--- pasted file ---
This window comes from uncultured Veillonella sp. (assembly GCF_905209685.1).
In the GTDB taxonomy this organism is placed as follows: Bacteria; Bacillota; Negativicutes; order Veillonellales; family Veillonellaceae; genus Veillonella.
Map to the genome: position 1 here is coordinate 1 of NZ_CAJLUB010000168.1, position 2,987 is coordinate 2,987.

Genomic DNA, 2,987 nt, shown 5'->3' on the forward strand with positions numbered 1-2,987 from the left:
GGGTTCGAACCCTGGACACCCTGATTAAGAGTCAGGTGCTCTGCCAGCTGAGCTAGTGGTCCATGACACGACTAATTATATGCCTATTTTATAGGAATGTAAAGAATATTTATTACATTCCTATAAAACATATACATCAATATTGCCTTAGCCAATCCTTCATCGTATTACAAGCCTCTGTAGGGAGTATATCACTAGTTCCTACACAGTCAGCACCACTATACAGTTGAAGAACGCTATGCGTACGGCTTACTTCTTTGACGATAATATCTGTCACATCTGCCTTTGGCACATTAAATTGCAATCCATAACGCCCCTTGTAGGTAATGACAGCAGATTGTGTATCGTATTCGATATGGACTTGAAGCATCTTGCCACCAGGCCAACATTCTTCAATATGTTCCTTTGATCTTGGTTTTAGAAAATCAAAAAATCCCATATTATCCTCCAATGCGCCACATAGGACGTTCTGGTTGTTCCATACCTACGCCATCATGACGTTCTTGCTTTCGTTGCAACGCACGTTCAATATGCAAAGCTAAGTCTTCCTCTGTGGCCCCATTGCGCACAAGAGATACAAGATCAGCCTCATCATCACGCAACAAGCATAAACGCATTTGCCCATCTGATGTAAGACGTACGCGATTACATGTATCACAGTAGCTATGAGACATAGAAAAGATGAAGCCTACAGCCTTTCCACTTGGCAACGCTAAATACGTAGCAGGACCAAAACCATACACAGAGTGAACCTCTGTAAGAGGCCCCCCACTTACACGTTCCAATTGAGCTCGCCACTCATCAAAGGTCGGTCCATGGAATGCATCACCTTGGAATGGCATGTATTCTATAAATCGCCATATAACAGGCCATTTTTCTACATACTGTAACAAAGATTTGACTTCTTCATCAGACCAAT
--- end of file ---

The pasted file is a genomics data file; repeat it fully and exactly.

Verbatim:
This window comes from uncultured Veillonella sp. (assembly GCF_905209685.1).
In the GTDB taxonomy this organism is placed as follows: Bacteria; Bacillota; Negativicutes; order Veillonellales; family Veillonellaceae; genus Veillonella.
Map to the genome: position 1 here is coordinate 1 of NZ_CAJLUB010000168.1, position 2,987 is coordinate 2,987.

Genomic DNA, 2,987 nt, shown 5'->3' on the forward strand with positions numbered 1-2,987 from the left:
GGGTTCGAACCCTGGACACCCTGATTAAGAGTCAGGTGCTCTGCCAGCTGAGCTAGTGGTCCATGACACGACTAATTATATGCCTATTTTATAGGAATGTAAAGAATATTTATTACATTCCTATAAAACATATACATCAATATTGCCTTAGCCAATCCTTCATCGTATTACAAGCCTCTGTAGGGAGTATATCACTAGTTCCTACACAGTCAGCACCACTATACAGTTGAAGAACGCTATGCGTACGGCTTACTTCTTTGACGATAATATCTGTCACATCTGCCTTTGGCACATTAAATTGCAATCCATAACGCCCCTTGTAGGTAATGACAGCAGATTGTGTATCGTATTCGATATGGACTTGAAGCATCTTGCCACCAGGCCAACATTCTTCAATATGTTCCTTTGATCTTGGTTTTAGAAAATCAAAAAATCCCATATTATCCTCCAATGCGCCACATAGGACGTTCTGGTTGTTCCATACCTACGCCATCATGACGTTCTTGCTTTCGTTGCAACGCACGTTCAATATGCAAAGCTAAGTCTTCCTCTGTGGCCCCATTGCGCACAAGAGATACAAGATCAGCCTCATCATCACGCAACAAGCATAAACGCATTTGCCCATCTGATGTAAGACGTACGCGATTACATGTATCACAGTAGCTATGAGACATAGAAAAGATGAAGCCTACAGCCTTTCCACTTGGCAACGCTAAATACGTAGCAGGACCAAAACCATACACAGAGTGAACCTCTGTAAGAGGCCCCCCACTTACACGTTCCAATTGAGCTCGCCACTCATCAAAGGTCGGTCCATGGAATGCATCACCTTGGAATGGCATGTATTCTATAAATCGCCATATAACAGGCCATTTTTCTACATACTGTAACAAAGATTTGACTTCTTCATCAGACCAAT